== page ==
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The Relevance of the Resurrection

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Facing a difficult Monday after Easter Sunday is a great test of whether you actually understand the Easter message. When you’re struggling to pay the bills, the kids are still sick, the dryer breaks, and suffering and loss seem more real than Jesus does, how do you respond? You may wonder, “Where did the joy of Easter go? Is the resurrection really all that relevant to my life? How does the message of Easter really change the way I face a job that I hate, a family member who constantly raises objections to my faith, and a habit that I can’t seem to break?” Thankfully the Bible is not silent when it comes to the daily relevance of Jesus’ resurrection. In fact, at least three things should come immediately to mind - Assurance, Power, and Hope.


The resurrection provides assurance that everything Jesus said and did was right and true. Every other religious teacher throughout history has made large claims and given opinions of how to view the world, but no religious teacher except Jesus has made the claim that he is God, is going to die for your sins and physically rise again, and then do it. Jesus is the only one who has risen from the dead never to die again. This should motivate every Christian to stand for Jesus and share Jesus without fear. For example, you’re not going to share some exciting news with the world, if you’re not positive it’s true. The resurrection assures us that Christianity is true. Furthermore, Jesus’ resurrection acts as your receipt. What’s a receipt? It’s proof of payment. In certain stores there are employees at the exits checking for people’s receipts on their way out. What do they want to know? They want to be sure that all the items are paid for. And there’s nothing more frustrating than getting to that door and fumbling around for the receipt you can’t find. Keeping your receipt close at hand gives you assurance as you approach the exit. Likewise, the resurrection of Jesus is your receipt that must be close at hand. For, it is the receipt that all your sins (past, present, and future) have been paid for, and you’re free to live with complete forgiveness. The resurrection is the receipt that Jesus’ check cleared. His payment on the cross for all your sins was approved. So when the voices of accusation and condemnation ask, “What right do you have to walk out in freedom?” Just wave your receipt. Jesus’ resurrection provides assurance that you can trust who he claimed to be and that what he accomplished on the cross is enough.


Can you think of any greater power than the power over death? This is the power that Jesus displayed at the resurrection. But is this great resurrection power somehow available for you today? The Bible’s answer is an emphatic, “Yes!” The Apostle Paul teaches that the same Spirit of power that raised Christ from the dead is now at work within every Christian (see Romans 8:11). This is why in another letter, Paul says that he wants to “Know Christ and the power of his resurrection” (Phil.3:10). This means that he wants to experience more of the Spirit’s power in overcoming sin, because the Spirit of power that raised Christ to physical newness of life is the same Spirit that is now raising every Christian to spiritual newness of life. The resurrection of Jesus reminds you that there's not just pardon for your sins; there's power to overcome them. The power of Christ’s resurrection enables you to die more to lust and rise to love, to die more to bitterness and rise to forgiveness. Because of Jesus’ resurrection, addictions can be overcome, fear can turn into faith, pride can give way to humility, and selfishness can be transformed into radical generosity. This resurrection power becomes a reality as you utilize by faith all the resources that God has given you (spiritual resources and disciplines like prayer, fellowship, reading the Bible, etc.).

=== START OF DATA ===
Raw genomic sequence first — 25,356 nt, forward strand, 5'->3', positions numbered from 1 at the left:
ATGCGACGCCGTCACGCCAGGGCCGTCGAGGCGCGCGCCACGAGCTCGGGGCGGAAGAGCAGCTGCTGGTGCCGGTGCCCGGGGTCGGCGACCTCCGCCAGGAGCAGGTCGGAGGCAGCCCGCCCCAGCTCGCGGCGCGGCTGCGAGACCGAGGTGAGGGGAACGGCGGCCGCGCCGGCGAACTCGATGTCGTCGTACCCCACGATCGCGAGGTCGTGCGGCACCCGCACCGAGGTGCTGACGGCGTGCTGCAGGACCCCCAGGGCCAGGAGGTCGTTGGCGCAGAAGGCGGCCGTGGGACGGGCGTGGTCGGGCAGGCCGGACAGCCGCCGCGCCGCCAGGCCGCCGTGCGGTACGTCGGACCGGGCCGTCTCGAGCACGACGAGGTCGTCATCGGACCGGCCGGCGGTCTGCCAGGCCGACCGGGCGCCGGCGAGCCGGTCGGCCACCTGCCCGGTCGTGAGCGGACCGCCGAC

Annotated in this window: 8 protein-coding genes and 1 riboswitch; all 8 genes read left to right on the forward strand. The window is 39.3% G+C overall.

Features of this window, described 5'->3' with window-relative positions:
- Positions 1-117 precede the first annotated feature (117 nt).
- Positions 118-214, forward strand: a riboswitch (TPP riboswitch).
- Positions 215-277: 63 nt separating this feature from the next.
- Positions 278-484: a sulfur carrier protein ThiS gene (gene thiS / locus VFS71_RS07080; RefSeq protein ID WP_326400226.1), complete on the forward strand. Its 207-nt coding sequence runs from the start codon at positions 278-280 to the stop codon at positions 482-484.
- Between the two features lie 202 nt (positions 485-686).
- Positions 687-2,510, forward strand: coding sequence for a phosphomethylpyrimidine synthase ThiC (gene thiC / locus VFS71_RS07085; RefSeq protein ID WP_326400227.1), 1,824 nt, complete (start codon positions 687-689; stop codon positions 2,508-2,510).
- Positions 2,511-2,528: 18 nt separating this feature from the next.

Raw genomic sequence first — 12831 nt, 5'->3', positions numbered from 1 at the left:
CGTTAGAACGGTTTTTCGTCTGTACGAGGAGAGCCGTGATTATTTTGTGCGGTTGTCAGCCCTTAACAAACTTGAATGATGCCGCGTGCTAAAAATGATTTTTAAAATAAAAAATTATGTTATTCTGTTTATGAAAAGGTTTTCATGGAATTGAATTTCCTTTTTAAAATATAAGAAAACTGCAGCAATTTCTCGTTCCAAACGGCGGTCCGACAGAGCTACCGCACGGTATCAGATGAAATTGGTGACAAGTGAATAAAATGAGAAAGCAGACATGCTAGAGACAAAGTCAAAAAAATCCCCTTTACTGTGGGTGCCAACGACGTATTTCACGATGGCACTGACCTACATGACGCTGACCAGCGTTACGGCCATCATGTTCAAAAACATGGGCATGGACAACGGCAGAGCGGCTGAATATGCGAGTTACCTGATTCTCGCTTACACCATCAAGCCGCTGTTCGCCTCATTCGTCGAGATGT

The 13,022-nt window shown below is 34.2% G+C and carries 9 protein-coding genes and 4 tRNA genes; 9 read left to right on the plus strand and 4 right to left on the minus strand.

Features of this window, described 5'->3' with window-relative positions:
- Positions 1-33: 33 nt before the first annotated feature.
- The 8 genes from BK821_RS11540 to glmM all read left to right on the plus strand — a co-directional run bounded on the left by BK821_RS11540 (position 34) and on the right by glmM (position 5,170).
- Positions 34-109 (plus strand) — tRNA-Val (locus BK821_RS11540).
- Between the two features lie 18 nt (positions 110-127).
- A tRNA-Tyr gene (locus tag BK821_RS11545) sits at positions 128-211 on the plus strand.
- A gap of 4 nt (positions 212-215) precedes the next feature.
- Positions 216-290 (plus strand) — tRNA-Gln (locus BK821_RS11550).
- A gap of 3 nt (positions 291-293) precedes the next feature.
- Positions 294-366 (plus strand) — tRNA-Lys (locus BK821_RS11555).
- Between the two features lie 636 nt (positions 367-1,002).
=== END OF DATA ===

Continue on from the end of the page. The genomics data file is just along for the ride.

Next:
The word hope often conveys uncertainty, such as “I sure hope they show up on time.” But the nature of biblical hope is not wishful thinking; it’s the life-shaping certainty in a positive future. In the very beginning of 1 Peter, suffering Christians are reminded that they have a living hope because of Jesus’ resurrection. No matter what is happening, a Christian’s hope is never dead, because Christ is the Christian’s hope, and Christ is alive. But how does this practically work itself out? Paul speaks of Christ’s resurrection as the “first-fruits.” First-fruits are the first of the harvest; they’re a sign of what’s certain to come. The physical resurrection of Jesus is the sign of what’s coming to every Christian and to this world – complete redemption. Another biblical way to view suffering with hope is through the lens of childbirth. Why does Jesus compare the sufferings of this present life to birth pangs? The reason is that the painful contractions of a laboring woman are not signs of coming death, but coming life. The sign of coming life doesn’t minimize the pain; it infuses the pain with life-shaping hope. What this means is that all the natural disasters and problems of life are to be viewed as contractions that remind you of coming life in Jesus. Moments of suffering for the Christian are not death pangs, but birth pangs. The resurrection of Jesus is life-shaping certainty that your future is going to be great and filled with life. So when you confront objections and doubts about the Christian faith, temptations to sin, or situations that seem impossible to overcome, you can say, “For this I have the resurrected Christ.” It turns out that the resurrection of Jesus is extremely relevant Monday through Sunday. It turns out, it’s not just a holiday to celebrate once a year; it’s a message to apply every day of the year. 

Tags: hope, assurance, power, resurrection, gospel